There seems to be a paradigm shift going on in the world of international cricket at the moment. The rise of T20 cricket and international T20 leagues has revolutionised viewing patterns and brought tens of millions of new fans to the game.
This essay suggests a change that, although it should be welcome, is a bit more humble: making a ODI tri-nations involving Australia, South Africa and New Zealand into a regular fixture.
It hasn’t been feasible to suggest such a thing previously because the Black Caps have not previously been up to the extremely high standards set by South Africa and Australia (apart from South Africa’s generally poor showing in Cricket World Cups).
But now it seems like the Black Caps can hold their own against both of those other sides in ODIs, and will be able to for the forseeable future, making a tri-nations a legitimate contest.
There are many strong parallels between this idea and the already proven successful concept of doing exactly the same thing in rugby.
For one, there are very close cultural links between the three countries. All three are children of the British Empire, all play cricket, rugby, hockey, all speak English etc. For decades there has been considerable immigration between the three countries.
That was the logic that led to the advent of the Tri Nations rugby tournament. This proved to be a roaring success, as there was a consistent demand to see a regular, high-quality, competitive tournament.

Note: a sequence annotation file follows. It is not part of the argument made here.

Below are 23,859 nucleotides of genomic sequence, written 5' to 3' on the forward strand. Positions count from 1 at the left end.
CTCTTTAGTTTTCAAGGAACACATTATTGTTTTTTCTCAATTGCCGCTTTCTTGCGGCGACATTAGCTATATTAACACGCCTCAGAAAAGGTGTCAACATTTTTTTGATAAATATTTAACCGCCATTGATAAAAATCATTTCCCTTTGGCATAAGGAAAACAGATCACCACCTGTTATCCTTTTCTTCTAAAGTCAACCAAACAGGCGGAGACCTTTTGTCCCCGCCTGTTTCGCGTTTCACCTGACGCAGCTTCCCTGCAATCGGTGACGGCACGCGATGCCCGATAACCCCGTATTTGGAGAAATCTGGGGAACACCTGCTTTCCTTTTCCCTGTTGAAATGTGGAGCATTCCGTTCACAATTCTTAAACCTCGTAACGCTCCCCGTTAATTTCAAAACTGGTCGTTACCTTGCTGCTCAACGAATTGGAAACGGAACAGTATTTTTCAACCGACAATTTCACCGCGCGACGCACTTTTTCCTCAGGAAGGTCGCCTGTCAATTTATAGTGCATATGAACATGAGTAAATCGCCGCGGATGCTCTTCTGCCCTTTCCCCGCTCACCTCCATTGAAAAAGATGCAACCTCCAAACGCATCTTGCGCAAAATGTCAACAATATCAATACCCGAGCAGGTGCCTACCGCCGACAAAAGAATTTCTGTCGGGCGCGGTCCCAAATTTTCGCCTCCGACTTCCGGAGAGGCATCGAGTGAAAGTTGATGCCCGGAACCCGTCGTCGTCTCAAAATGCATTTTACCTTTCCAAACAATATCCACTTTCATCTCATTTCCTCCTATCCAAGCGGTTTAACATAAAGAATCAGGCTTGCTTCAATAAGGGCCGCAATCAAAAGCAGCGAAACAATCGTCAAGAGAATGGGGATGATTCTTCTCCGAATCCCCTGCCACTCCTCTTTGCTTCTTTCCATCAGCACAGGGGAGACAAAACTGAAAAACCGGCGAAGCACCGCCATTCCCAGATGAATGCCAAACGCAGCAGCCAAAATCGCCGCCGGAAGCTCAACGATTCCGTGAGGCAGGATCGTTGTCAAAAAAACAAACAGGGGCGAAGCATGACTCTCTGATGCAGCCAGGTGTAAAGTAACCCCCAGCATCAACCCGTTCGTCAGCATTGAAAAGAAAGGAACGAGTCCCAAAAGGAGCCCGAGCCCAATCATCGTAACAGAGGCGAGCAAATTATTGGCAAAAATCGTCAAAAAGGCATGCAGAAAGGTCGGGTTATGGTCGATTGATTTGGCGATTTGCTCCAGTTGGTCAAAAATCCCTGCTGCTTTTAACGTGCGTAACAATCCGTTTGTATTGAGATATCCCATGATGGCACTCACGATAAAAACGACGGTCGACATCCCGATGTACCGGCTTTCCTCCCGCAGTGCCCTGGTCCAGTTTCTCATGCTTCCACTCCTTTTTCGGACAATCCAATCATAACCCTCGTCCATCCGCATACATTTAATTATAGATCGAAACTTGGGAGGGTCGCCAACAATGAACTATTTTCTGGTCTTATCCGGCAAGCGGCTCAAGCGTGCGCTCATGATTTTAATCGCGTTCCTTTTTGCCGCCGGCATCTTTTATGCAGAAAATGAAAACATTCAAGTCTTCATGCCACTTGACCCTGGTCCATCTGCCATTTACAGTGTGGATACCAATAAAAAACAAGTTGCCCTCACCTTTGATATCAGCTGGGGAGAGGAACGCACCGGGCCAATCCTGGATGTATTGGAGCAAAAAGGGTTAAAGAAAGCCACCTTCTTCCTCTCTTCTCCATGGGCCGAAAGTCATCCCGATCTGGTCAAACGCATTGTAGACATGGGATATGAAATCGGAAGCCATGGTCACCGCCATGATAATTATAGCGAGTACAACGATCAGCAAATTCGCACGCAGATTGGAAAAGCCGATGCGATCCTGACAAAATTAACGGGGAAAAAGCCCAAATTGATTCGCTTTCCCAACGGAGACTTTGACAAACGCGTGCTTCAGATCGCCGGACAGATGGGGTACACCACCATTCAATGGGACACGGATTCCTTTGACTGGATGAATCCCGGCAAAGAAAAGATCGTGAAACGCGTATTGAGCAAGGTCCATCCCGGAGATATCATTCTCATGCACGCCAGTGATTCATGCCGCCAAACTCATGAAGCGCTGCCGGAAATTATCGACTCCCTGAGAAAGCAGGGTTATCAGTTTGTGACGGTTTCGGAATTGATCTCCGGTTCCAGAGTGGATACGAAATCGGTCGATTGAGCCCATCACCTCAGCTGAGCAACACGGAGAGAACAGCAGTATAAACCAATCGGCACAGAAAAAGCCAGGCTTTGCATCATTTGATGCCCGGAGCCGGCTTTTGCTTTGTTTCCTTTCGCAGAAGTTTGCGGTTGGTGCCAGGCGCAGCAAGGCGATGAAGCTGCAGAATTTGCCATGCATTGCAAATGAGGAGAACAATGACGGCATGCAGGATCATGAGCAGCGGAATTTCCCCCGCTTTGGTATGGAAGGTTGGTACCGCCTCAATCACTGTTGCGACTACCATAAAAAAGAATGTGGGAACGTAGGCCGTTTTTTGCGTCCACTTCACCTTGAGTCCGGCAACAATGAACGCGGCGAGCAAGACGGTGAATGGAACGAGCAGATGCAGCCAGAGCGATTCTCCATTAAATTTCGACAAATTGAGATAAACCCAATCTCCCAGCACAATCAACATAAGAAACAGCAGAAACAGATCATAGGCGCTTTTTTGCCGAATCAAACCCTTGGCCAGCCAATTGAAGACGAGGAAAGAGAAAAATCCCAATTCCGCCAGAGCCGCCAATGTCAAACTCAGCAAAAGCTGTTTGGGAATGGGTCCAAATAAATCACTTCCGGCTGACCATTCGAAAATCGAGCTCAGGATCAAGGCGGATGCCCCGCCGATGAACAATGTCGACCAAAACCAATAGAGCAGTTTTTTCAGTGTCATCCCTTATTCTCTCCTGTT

The Chappell-Hadlee ODI series cup played between Australia and New Zealand has also been a success, with the name of the tournament becoming a byword for close and exciting games. This would naturally fall under the ambit of this tri-nations in the same way the Bledisloe Cup fell under the ambit of the rugby Tri Nations.
The current South Africa-Black Caps ODI series has become a seesaw grudge match because of the excellence of both sides and because of feelings of unfinished business around South Africa’s loss in the CWC semifinal at Eden Park in 2015.
And cricket fans around the world know that Australia versus South Africa is the matchup most likely to pose the greatest test of skill now and in the near future at least.
So all three ingredients in this mix are high-grade.
There is already a precedent for this kind of thing – the Australians regularly play ODI tri-series with two visiting teams (or even Australia A), and there has even been one iteration when the visiting teams were South Africa and New Zealand – and it was by all accounts an excellent series (but not for Steve Waugh, who was replaced by Ricky Ponting as ODI captain in the wake of Australia’s defeat).
If Australia were to host it permanently or semi-permanently on the grounds that they would get by far the best crowds, they could arrange to play either New Zealand or South Africa in a Test series either before or after the tri-nations, smoothing the logistic arrangements.
With international cricket undergoing many changes at the moment, it’s possible that a regular fixture like this might gain in popularity as it develops a history and established rivalry.